who had acquired power over me by previous rapport."

"But if a mesmerizer could so affect another living being, can you
suppose that a mesmerizer could also affect inanimate objects: move
chairs,--open and shut doors?"

"Or impress our senses with the belief in such effects,--we never
having been en rapport with the person acting on us? No. What is
commonly called mesmerism could not do this; but there may be a
power akin to mesmerism, and superior to it,--the power that in the
old days was called Magic. That such a power may extend to all
inanimate objects of matter, I do not say; but if so, it would not
be against Nature,--it would be only a rare power in Nature which
might be given to constitutions with certain peculiarities, and
cultivated by practice to an extraordinary degree. That such a
power might extend over the dead,--that is, over certain thoughts
and memories that the dead may still retain,--and compel, not that
which ought properly to be called the SOUL, and which is far beyond
human reach, but rather a phantom of what has been most earth-
stained on earth, to make itself apparent to our senses, is a very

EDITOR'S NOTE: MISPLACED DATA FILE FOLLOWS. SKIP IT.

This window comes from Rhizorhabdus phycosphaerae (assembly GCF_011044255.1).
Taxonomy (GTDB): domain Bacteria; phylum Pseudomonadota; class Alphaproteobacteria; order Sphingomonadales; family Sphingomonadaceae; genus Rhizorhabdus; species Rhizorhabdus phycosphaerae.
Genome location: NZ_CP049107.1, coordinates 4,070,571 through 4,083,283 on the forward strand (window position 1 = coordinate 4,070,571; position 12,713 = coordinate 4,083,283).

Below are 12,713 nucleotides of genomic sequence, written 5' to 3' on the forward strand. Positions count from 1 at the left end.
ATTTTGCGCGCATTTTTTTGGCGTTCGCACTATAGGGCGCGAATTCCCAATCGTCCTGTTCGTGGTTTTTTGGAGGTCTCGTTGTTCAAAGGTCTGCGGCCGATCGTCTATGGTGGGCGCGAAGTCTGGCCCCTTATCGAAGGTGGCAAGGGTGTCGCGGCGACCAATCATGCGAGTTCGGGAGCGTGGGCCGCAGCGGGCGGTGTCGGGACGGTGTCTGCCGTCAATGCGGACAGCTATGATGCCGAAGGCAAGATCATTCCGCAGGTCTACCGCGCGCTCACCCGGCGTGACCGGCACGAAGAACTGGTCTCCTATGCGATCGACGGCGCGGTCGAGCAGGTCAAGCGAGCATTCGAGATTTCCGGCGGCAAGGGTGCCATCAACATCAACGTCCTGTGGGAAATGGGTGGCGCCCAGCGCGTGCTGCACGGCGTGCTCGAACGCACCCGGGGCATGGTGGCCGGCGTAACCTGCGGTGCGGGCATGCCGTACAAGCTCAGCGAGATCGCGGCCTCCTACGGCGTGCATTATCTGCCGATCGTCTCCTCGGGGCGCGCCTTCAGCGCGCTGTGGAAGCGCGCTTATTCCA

ancient though obsolete theory upon which I will hazard no opinion.
But I do not conceive the power would be supernatural. Let me
illustrate what I mean from an experiment which Paracelsus
describes as not difficult, and which the author of the
'Curiosities of Literature' cites as credible: A flower perishes;
you burn it. Whatever were the elements of that flower while it
lived are gone, dispersed, you know not whither; you can never
discover nor re-collect them. But you can, by chemistry, out of
the burned dust of that flower, raise a spectrum of the flower,
just as it seemed in life. It may be the same with the human
being. The soul has as much escaped you as the essence or elements
of the flower. Still you may make a spectrum of it. And this
phantom, though in the popular superstition it is held to be the
soul of the departed, must not be confounded with the true soul; it
is but the eidolon of the dead form. Hence, like the best-attested